EU and IMF press Greece to clarify austerity plan
THE GREEK government faced demands for further “clarifications” from the European Union-International Monetary Fund “troika” as it sought the approval of its international lenders for a drastic new austerity plan in return for further bailout aid.
As talks resumed in Athens after a week-long hiatus, draft budget documents suggested the country will endure a sixth successive year of recession as its government tries to advance a budget package that includes some €12 billion in austerity measures.
The troika must give its blessing to the plan if Greece is to receive a €31.5 billion tranche of aid under its second international bailout.
The country needs the money to avert a further default on its debts, something which could lead it out of the single currency. While EU leaders want to avoid this, they are putting Greece under mounting pressure to radically escalate the effort to balance the books.
“There are discussions on the measures. The troika wants clarifications,” Greek finance minister Yannis Stournaras said after meetings with inspectors from the EU Commission, the European Central Bank and the IMF.
“We must hold on tight to the helm to make the difficult turn . . . It’s the only way for the Greek economy to return to the righteous cycle of fiscal stability and growth.”
Amid doubt in the troika over €2 billion in the measures proposed by Greece, the talks are taking place against the backdrop of renewed anti-austerity protests in Athens.
New European figures yesterday showed Greece recorded the highest increase in unemployment in the EU in the year to June, with the jobless rate climbing to 24.4 per cent from 17.2 per cent. This was second only to Spain, whose unemployment rate stands at 25.1 per cent.
The troika officials had left Athens last Friday week for a “brief pause” in its dialogue with the government, following angry exchanges between Mr Stournaras and IMF mission chief Poul Thomsen over the IMF’s demand for more tax increases and wage and pension cuts.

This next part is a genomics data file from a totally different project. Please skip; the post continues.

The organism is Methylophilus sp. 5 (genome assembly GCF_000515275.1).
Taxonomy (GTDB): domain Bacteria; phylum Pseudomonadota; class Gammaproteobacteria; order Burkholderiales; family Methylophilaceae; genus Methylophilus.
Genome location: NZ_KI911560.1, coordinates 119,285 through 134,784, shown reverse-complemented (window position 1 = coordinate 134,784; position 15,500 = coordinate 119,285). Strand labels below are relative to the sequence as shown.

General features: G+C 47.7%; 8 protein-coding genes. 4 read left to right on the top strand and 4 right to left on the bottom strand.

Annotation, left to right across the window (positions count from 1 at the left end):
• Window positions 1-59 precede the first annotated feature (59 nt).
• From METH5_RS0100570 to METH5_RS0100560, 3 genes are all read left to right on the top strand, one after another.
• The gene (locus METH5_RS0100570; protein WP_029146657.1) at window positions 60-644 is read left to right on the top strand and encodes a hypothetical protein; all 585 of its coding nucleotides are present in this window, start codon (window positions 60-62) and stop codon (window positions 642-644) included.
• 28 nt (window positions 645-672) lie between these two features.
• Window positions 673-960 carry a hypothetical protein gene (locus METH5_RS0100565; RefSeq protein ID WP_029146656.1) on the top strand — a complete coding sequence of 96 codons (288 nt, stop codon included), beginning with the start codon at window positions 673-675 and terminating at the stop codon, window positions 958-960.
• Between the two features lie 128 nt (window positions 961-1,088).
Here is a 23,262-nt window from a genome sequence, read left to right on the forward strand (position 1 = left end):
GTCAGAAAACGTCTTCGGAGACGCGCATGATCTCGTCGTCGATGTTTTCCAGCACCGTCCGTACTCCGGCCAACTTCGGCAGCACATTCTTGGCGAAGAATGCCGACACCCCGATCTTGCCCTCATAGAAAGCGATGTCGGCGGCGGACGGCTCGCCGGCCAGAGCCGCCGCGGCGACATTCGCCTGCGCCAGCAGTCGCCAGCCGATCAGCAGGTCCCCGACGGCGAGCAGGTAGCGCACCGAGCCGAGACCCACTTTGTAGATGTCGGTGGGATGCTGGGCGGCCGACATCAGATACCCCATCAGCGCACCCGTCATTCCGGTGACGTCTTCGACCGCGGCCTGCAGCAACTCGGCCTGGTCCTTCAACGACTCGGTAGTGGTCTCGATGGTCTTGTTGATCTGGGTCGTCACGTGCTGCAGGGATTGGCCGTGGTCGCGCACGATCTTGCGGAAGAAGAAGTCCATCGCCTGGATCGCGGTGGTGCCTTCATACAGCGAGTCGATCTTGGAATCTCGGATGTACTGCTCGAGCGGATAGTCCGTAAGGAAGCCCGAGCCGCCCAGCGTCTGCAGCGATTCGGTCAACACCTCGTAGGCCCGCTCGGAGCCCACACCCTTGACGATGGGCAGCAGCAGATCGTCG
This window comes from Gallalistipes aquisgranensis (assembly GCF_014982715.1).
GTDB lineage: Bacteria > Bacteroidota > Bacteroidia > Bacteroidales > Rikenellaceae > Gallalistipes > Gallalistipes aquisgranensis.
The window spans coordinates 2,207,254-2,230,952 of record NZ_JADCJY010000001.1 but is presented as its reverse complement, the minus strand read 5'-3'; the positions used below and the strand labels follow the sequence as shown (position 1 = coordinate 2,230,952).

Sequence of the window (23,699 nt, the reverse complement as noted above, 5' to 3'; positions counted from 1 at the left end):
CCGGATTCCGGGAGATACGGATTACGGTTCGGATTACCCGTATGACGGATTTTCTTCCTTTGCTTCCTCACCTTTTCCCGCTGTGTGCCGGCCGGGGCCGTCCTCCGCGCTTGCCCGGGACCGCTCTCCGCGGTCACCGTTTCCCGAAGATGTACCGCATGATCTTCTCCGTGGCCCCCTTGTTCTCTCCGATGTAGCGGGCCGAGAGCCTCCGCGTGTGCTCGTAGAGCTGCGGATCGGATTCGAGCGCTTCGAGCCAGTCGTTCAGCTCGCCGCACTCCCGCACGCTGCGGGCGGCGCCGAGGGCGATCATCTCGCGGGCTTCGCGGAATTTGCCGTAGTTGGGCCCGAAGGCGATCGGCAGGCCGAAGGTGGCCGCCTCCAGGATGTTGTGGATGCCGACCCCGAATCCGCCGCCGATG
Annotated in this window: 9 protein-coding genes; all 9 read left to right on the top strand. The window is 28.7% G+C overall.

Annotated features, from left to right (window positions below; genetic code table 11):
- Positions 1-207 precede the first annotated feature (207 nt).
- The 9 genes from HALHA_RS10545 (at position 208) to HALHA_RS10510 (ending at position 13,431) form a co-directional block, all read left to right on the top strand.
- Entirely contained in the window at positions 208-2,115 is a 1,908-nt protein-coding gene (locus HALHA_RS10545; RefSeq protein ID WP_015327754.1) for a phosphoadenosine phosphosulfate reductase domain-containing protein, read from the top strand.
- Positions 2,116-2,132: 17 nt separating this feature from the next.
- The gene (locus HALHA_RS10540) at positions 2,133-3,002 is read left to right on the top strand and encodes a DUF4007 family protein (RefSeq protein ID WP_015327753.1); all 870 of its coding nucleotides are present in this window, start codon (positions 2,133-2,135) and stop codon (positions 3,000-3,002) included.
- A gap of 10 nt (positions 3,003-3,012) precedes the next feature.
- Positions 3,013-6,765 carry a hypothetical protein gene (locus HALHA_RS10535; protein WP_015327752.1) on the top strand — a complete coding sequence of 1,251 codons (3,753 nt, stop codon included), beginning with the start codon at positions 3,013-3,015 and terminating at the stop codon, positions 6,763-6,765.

The latest two-year plan would emphasise spending cuts – including reductions in public salaries, pensions and welfare payments – over taxation measures. Healthcare, education and defence cuts are also likely.
Some local reports suggest a package of €13.5 billion may yet be in store, considerably more than mooted at the outset of the talks.
Greece has sought additional time to balance the books, arguing that an intensification of the austerity would deepen its prolonged and worsening recession. This, however, would necessitate increased bailout aid.
Some of its lenders – notably the IMF – have indicated a willingness to grant more time to the country but Germany and its allies have adopted the line that they cannot expand the overall bailout package, worth some €130 billion.
The Institute of International Finance, the global banking lobby that negotiated private sector involvement in the second bailout, said in a report yesterday that uncertainty over modifications to the programme was among its chief concerns in the euro zone.
“Economic conditions have deteriorated much more than assumed in the EU-IMF programme. The government seeks to negotiate an extension to the programme deadline,” said the IIF.
While there is some expectation in European circles that a compromise can be found eventually, the draft budget for 2013 points to a continuation of acute economic distress in the country.
The draft suggests the economy will decline by a further 3.8 per cent next year. This follows the 6.5 per cent drop forecast this year and would bring the cumulative economic contraction since 2008 to some 25 per cent.
The plan puts Greece in line to achieve a primary surplus of 1.1 per cent of economic output next year for the first time in 11 years, meaning the government would be in surplus before making interest payments to service the national debt.
The target for a primary surplus this year will be missed, the draft indicates. The deficit is projected to reach 6.6 per cent of gross domestic product this year and to decline to 4.2 per cent in 2013.